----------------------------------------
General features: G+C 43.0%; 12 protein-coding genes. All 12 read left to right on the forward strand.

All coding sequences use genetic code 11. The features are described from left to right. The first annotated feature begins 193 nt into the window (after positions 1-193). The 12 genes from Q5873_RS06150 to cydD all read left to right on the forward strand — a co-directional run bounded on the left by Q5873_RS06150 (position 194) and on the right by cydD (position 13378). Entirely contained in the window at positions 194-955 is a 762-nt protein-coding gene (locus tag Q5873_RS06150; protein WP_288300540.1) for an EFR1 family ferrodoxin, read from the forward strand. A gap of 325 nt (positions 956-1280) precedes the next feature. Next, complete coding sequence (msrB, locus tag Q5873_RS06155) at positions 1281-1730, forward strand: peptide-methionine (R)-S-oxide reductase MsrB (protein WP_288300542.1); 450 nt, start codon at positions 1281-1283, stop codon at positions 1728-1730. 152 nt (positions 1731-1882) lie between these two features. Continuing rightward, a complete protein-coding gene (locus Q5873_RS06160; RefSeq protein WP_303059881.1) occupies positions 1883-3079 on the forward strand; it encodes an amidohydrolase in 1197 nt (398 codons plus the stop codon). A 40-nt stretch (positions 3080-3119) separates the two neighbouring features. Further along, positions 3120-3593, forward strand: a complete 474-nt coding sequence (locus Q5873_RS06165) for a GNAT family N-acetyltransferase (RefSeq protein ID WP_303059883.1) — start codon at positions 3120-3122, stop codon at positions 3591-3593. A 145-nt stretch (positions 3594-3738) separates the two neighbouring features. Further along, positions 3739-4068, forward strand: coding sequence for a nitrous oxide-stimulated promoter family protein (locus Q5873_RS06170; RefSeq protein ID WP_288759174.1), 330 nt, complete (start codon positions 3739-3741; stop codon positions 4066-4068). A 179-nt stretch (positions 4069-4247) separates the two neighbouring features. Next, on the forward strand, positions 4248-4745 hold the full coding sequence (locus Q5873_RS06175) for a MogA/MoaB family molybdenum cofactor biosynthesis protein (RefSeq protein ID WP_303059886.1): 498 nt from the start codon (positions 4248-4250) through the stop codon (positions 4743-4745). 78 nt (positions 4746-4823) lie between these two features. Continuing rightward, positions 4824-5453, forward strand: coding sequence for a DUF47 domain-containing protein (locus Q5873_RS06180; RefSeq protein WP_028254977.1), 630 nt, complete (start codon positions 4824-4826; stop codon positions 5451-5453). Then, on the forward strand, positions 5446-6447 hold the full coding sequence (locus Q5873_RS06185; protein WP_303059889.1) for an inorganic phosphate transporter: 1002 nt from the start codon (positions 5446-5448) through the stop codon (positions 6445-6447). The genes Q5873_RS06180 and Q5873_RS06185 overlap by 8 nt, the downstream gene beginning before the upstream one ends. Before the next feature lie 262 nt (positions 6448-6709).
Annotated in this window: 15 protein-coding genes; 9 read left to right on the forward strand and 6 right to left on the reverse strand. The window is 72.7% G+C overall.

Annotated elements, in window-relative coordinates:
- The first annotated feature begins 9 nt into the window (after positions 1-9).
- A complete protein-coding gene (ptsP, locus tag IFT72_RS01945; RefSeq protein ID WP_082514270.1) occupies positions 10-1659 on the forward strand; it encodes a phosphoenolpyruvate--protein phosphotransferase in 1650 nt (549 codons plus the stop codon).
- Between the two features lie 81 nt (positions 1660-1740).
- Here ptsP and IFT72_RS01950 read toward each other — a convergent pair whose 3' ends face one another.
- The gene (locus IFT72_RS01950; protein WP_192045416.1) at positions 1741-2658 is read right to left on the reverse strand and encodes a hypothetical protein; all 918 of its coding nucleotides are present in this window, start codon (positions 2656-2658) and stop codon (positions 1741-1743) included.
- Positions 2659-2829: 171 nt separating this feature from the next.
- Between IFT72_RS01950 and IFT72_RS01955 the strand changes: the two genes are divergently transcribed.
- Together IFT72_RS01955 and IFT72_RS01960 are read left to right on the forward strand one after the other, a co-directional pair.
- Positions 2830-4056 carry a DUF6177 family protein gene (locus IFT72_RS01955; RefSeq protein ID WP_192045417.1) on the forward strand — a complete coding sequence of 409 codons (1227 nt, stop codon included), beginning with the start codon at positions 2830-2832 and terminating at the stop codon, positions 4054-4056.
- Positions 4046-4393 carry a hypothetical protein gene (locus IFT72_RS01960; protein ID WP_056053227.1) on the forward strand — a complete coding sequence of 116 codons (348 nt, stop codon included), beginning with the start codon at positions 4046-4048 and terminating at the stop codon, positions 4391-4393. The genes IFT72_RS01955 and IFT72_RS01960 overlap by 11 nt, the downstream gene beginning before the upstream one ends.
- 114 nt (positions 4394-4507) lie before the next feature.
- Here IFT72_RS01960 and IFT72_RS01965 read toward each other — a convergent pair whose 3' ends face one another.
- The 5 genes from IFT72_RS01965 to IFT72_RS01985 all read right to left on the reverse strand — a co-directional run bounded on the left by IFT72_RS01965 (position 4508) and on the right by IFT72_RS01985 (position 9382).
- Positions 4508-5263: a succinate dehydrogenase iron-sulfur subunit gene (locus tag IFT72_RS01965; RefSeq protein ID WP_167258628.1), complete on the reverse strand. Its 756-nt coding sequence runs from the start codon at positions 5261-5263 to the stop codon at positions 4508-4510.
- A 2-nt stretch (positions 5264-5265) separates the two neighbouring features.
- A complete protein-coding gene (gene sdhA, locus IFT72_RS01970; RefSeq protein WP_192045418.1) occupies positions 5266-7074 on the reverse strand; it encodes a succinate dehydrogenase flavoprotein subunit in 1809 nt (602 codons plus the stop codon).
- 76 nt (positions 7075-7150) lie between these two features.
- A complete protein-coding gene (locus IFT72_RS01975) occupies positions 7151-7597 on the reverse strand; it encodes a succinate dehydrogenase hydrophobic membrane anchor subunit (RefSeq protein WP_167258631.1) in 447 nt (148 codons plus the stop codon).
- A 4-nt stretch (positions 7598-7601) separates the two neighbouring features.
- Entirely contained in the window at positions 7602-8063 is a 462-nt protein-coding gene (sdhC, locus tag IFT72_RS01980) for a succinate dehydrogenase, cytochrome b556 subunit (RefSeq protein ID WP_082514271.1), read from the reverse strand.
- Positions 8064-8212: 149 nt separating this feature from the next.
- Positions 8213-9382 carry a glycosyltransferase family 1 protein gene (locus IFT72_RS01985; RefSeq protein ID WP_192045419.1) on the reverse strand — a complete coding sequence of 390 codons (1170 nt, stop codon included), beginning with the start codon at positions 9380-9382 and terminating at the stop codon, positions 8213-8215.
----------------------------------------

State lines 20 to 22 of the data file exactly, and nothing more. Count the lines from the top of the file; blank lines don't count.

- A complete protein-coding gene (gene sdhA, locus IFT72_RS01970; RefSeq protein WP_192045418.1) occupies positions 5266-7074 on the reverse strand; it encodes a succinate dehydrogenase flavoprotein subunit in 1809 nt (602 codons plus the stop codon).
- 76 nt (positions 7075-7150) lie between these two features.
- A complete protein-coding gene (locus IFT72_RS01975) occupies positions 7151-7597 on the reverse strand; it encodes a succinate dehydrogenase hydrophobic membrane anchor subunit (RefSeq protein WP_167258631.1) in 447 nt (148 codons plus the stop codon).